• For any game developed under an older version of Unity, before the next LTS version releasing in 2024, the runtime fee policy does not apply. Meaning every game being made using Unity will be exempt so long as they don’t upgrade to a new version of Unity. Meaning Genshin Impact and Honkai: Star Rail are fine.
  • Only creators using Unity Pro or Unity Enterprise will be subjected to a runtime fee.

As for the terms of this new runtime fee, it is fairly simple. If a game makes $1,000,000 in revenue within a period of 12 months, then the developer will need to pay the lesser of two fees. A 2.5% revenue share, or an amount calculated based on monthly new users. …I’m not sure how that math works for monthly new users (they did not give any numbers), but this is a function simple enough that I can fit it into a single Excel formula. 


…There are more elegant ways to do it, but this works, damn it! In fact, I made a mockup spreadsheet showing how it works! 

This is more akin to what I, an insane person, would have expected from Unity. The 2.5% fee is still half of Unreal’s 5% fee, and while there is an annual subscription charged for Unity Pro and Unity Enterprise, I’m guessing similar rates are charged for ‘professional’ developers using Unreal. They just don’t make those rates available to the public.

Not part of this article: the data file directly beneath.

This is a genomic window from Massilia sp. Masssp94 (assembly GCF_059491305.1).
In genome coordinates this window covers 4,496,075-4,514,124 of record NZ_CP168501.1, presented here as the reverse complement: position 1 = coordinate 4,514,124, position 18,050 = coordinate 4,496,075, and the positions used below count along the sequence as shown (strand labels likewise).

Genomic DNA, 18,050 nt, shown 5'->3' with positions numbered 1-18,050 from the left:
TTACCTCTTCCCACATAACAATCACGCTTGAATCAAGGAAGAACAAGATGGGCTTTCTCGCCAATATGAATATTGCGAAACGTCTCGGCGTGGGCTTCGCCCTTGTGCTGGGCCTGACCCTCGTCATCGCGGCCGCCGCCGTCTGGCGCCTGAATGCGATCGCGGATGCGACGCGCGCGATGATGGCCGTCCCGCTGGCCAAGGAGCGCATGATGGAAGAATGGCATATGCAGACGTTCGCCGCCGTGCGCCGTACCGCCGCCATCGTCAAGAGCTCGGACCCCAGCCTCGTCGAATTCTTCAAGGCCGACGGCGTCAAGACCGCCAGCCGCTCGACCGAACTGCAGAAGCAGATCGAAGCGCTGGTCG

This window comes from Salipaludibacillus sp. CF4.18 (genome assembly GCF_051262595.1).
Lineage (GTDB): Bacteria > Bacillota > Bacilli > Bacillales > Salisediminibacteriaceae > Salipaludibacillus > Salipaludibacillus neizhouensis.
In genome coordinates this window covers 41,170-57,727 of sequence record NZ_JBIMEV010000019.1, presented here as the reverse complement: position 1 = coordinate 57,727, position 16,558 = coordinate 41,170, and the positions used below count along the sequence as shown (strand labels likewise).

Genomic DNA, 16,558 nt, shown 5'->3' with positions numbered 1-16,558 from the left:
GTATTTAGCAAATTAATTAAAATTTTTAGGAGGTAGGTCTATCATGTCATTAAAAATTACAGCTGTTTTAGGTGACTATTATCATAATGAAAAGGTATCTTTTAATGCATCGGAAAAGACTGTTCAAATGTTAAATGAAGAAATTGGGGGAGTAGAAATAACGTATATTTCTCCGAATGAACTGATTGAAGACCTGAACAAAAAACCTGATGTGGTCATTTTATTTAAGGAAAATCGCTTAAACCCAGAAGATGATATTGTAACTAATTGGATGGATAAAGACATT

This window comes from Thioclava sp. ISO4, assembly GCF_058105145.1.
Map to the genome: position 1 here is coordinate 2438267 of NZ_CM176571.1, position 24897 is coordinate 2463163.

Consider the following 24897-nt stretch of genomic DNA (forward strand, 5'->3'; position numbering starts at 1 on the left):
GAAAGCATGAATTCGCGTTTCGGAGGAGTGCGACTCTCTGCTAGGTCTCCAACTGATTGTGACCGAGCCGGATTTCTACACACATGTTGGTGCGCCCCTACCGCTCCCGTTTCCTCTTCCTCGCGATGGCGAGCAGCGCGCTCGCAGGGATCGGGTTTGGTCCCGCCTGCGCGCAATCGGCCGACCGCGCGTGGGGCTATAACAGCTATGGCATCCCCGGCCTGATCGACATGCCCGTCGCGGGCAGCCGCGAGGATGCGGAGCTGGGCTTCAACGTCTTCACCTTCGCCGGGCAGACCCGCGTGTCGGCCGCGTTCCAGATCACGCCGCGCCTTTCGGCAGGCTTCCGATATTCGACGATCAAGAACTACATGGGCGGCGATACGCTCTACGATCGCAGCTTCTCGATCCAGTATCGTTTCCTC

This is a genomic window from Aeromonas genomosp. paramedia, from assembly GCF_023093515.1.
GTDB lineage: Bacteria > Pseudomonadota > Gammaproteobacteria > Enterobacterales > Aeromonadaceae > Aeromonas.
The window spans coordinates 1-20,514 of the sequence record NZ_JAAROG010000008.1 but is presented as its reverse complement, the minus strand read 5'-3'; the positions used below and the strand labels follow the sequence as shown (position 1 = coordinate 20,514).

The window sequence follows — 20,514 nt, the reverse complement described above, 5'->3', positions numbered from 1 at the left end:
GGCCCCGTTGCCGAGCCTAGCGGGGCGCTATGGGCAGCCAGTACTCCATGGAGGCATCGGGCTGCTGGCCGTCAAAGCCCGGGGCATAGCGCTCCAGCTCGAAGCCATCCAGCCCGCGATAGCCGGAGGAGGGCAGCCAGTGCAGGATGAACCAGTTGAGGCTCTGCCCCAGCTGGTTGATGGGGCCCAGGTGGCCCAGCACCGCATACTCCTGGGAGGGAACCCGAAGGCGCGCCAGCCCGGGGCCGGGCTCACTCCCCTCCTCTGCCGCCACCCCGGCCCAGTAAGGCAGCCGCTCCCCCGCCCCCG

However, there are still two major problems with this new plan. One, I’m pretty sure that people can stick with the 2023 build going forward. So it is possible that games just won’t support Unity builds released after 2024, and the engine will die out that way. If someone is making a game that is projected to generate $201,000,000 in a year, then using a pre-2024 build of Unity would save them $5 million. …Which I guess means that Unity has practically ended development on new versions, as no company would want to pay that fee unless it would save them that same amount of money in terms of R&D.

…Which brings me to the second point. This revised deal is actively worse for a lot of huge publishers. Let me illustrate a scenario. If a company put out a Unity game, developed under Unity Pro, saw 20 million installs, and raised $201 million in revenue, the creators would need to pay $226,500 under the old plan. $46,500 for the second million and $10,000 for every subsequent million installs. Under this new plan, the same creator would need to pay $5 million. …That is an increase of $4,773,500. That is a 2208% increase.